Vanessa Manley put down the two American flags that she was waving and picked up a microphone. “Look at your neighbor and ask them, ‘Have you voted yet?’,” she said. Manley is the director of faith engagement for Warnock for Georgia and she was doing her best to fire up a crowd that was sitting under a hot sun in the parking lot of Victory Outreach Church on Metropolitan Parkway in Southwest Atlanta.
A group of just under 20 people were waiting to see Senator Reverend Raphael Warnock, who would not show after having spent the weekend at campaign rallies in Peachtree City Friday and in the Atlanta University Center Saturday. “We’re just coming to support our senator and let him know that we’re praying for him,” said Manley.
Minutes later a small van with video screens on either side pulled into the parking lot. Ricky Brown parked and stepped out while a video of Warnock speaking about the importance of early voting played on a loop. “It’s like a commercial but a lot cheaper,” said Brown who along with partners owns what he called the “video van” and leases his services to Democratic campaigns.
“We just want to make sure we get the visuals to people that we can’t reach through TV,” added Brown. “We want to encourage everybody to get out and vote.”
As of Saturday night more than 740,000 Georgians have voted early in-person, according to Secretary of State’s Office. In Fulton County, where the event took place Sunday afternoon, more than 96,000 in-person early ballots have been cast.
The gathering on Metropolitan Parkway was in no way close to the amount of supporters on hand in Peachtree City Friday afternoon and at SpelHouse homecoming Saturday, but it was equally as important to the Warnock campaign and to democracy to have events like this regardless the size, said Atlanta City Councilman Byron Amos, who took time to speak to the small crowd. “Because most of the people that are coming out to these events are still looking for information on voting,” said Amos of the more intimate and smaller setting local events provide. “Most of the people are still undecided.”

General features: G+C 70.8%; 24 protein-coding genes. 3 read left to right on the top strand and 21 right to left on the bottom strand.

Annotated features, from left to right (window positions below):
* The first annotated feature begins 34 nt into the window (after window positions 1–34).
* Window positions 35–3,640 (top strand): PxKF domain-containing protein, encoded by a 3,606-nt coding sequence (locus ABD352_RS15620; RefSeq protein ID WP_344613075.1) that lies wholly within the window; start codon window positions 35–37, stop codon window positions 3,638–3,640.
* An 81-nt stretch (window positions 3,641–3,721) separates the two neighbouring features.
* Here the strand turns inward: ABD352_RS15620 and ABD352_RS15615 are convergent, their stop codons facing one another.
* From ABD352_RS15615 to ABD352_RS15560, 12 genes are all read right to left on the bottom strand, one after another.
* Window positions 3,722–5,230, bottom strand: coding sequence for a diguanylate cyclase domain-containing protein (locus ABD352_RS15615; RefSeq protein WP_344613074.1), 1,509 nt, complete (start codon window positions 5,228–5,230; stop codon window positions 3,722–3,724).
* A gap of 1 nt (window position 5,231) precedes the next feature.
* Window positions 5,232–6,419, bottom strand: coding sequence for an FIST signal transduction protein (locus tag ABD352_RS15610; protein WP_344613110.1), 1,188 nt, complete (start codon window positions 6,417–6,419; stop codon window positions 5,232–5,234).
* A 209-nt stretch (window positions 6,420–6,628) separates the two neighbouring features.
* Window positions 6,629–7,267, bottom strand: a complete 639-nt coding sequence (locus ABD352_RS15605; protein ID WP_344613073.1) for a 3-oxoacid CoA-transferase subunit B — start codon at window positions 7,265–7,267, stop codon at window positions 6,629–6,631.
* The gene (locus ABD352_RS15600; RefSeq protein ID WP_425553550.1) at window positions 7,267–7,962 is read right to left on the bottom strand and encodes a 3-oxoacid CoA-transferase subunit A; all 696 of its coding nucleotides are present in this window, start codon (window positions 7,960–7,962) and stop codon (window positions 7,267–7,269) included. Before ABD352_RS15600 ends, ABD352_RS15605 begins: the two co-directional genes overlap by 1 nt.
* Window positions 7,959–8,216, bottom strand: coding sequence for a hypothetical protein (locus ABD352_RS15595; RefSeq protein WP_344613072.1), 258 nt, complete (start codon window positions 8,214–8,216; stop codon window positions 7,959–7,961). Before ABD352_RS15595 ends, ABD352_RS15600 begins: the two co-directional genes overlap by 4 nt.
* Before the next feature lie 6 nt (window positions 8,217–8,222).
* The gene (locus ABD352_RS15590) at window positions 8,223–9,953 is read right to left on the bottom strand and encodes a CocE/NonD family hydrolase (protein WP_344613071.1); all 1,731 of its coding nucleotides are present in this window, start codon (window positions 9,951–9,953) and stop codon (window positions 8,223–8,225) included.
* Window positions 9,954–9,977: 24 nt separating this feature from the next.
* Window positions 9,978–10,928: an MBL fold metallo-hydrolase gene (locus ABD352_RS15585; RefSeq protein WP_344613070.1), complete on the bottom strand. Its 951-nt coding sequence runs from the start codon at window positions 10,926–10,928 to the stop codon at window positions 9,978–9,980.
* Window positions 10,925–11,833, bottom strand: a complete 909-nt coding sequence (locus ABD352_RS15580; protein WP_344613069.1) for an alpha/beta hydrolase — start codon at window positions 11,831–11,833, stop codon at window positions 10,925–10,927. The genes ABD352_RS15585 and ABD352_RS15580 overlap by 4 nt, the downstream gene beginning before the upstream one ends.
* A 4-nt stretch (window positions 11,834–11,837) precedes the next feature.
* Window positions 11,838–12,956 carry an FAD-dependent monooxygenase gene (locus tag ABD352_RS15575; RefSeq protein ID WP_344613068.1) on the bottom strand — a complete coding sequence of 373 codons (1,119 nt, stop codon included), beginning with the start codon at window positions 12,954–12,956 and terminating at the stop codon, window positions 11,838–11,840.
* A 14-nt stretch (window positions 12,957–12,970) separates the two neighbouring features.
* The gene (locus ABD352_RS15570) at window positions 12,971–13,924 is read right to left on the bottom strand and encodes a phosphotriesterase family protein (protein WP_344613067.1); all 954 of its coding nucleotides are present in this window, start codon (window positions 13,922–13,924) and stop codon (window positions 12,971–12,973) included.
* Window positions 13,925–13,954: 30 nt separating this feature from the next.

During what was labeled a ‘Souls to the Polls’ event, gospel music was played as a group of supporters danced to music and waved ‘Warnock for Senate’ signs. The fact that there were barely 10 people in the seats set up in the parking lot at the time didn’t seem to matter. “These events help them feel a part of the movement,” reasoned Amos.
Considering it was being held outside of a church, the event felt more like a church service with a number of guest speakers saying prayers before and after they addressed the crowd about early voting and “bringing five friends with them,” suggested Manley.
No Warnock, no problem. The message was similar to the one this reporter heard at other campaign stops earlier this week: Vote early, bring a friend.